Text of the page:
Teachers in Mesa County School District 51 will work more days and receive more pay during the next school year under a contract ratified by the District 51 Board of Education.
A contract between District 51 and the Mesa Valley Education Association increases contract days and salaries. Members of the association also ratified the contract.
Key elements of the contract for the 2018-2019 school year include:
n Increasing teacher contacts days to 188. The four additional days include will include three school days funded by a mill levy override approved by voters last year and one professional learning day funded by increased state revenues. The override funds five additional school days in total, but last year’s contract with MVEA already added two of those days in 2017-18 with one-time funds.
n Using increased state revenues to offer teachers an additional 2.6 percent pay increase plus $500. The percentage increase lifts pay commensurate to experience and salary levels, while the flat monetary increase makes sure new teachers also receive a boost.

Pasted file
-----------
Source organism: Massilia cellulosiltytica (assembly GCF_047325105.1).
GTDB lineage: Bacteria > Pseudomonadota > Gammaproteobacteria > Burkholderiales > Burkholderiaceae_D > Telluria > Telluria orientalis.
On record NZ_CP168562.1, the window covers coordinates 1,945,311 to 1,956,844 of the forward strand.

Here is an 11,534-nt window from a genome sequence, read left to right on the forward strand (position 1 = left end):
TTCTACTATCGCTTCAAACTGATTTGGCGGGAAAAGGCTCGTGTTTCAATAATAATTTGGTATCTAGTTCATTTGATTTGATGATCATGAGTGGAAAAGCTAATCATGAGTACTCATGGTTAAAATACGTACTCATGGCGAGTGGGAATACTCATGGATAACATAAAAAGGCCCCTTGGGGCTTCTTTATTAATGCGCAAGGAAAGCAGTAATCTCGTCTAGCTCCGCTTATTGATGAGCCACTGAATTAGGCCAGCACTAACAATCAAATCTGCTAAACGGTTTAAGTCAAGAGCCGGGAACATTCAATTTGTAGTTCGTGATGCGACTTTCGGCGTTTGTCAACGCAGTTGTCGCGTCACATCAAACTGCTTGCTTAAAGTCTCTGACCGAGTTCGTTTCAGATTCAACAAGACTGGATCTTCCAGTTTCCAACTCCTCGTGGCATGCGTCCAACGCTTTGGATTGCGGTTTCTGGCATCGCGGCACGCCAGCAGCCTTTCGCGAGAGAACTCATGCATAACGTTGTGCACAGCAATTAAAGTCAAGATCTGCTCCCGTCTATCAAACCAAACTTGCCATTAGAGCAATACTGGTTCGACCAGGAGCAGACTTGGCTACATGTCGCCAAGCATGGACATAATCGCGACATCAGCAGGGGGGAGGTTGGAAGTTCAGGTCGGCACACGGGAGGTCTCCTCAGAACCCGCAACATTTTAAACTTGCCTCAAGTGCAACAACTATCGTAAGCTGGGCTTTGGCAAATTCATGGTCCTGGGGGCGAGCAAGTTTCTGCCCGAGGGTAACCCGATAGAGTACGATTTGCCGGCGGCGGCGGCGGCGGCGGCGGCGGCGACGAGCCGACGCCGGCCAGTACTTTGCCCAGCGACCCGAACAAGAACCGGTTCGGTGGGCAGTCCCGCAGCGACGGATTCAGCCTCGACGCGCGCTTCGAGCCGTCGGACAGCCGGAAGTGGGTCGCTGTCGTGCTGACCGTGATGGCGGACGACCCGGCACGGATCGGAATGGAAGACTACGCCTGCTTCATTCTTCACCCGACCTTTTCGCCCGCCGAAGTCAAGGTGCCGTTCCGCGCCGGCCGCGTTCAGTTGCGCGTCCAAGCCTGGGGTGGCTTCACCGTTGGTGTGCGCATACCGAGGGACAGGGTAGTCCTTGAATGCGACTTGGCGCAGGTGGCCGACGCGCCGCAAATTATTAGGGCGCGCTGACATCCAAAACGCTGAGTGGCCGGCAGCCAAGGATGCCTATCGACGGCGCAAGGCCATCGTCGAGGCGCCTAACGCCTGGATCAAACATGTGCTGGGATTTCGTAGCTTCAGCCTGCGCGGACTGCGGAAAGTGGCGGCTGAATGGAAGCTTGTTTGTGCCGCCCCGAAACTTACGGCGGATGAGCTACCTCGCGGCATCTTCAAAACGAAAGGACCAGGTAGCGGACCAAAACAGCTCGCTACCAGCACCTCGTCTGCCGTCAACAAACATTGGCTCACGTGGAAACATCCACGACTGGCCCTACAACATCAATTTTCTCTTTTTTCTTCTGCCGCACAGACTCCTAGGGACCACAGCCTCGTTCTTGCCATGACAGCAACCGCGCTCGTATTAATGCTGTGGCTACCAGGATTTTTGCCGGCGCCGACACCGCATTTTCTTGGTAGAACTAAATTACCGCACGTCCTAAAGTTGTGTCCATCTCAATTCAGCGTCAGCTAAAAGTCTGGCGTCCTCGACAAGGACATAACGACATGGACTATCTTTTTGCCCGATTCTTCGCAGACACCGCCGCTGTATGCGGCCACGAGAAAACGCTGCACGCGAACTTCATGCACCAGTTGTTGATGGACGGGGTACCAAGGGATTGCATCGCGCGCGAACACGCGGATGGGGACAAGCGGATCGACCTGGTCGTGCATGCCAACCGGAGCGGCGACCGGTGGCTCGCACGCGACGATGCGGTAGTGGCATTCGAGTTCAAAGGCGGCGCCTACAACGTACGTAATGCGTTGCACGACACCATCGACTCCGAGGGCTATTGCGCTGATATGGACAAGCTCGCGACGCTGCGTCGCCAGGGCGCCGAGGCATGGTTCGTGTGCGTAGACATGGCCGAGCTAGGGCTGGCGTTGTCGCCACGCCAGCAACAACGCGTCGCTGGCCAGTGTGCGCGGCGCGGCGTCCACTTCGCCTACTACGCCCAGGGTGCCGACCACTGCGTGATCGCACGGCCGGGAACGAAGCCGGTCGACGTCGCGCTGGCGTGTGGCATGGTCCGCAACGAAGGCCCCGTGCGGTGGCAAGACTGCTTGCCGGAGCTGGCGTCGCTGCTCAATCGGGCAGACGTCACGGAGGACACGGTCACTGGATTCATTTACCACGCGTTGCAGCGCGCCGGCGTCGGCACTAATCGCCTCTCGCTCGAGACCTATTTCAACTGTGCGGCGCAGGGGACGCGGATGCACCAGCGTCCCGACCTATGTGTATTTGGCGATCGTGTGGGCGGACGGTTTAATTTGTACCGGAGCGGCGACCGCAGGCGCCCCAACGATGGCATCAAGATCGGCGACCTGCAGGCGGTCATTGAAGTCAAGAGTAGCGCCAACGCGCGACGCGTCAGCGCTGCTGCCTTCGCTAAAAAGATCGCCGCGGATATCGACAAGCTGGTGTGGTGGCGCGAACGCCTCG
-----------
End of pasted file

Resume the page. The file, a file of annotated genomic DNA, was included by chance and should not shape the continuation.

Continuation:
n Applying a market adjustment to the minimum and maximum of the teacher salary schedule to help recruit and retain teachers.
“Having a high-quality teacher in the classroom requires salaries which are competitive and draw new teachers to our district and incentivize experienced teachers to stay,” said Heather O’Brien, president of the MVEA. “The key is more funding from the state and wise use of local funds. We, as a community, must lobby our state legislators to prioritize public education, to pay down the budget stabilization factor and to increase funding.”
The State Legislature uses the budget stabilization factor to reduce the amount school districts would otherwise receive through the state funding formula. While Mesa County District 51 still loses $15.5 million this year because of the budget stabilization factor, that figure is smaller than previous years.
Tom Parrish, president of the District 51 Board of Education, said reducing the factor for the 2018-19 school year played a big role in making the negotiated salary increases possible.
“We value our teachers and the hard work they’re doing, and we are grateful that we are able to give them the salary increases they deserve because the state is reducing the budget stabilization factor by $150 million statewide,” Parrish said.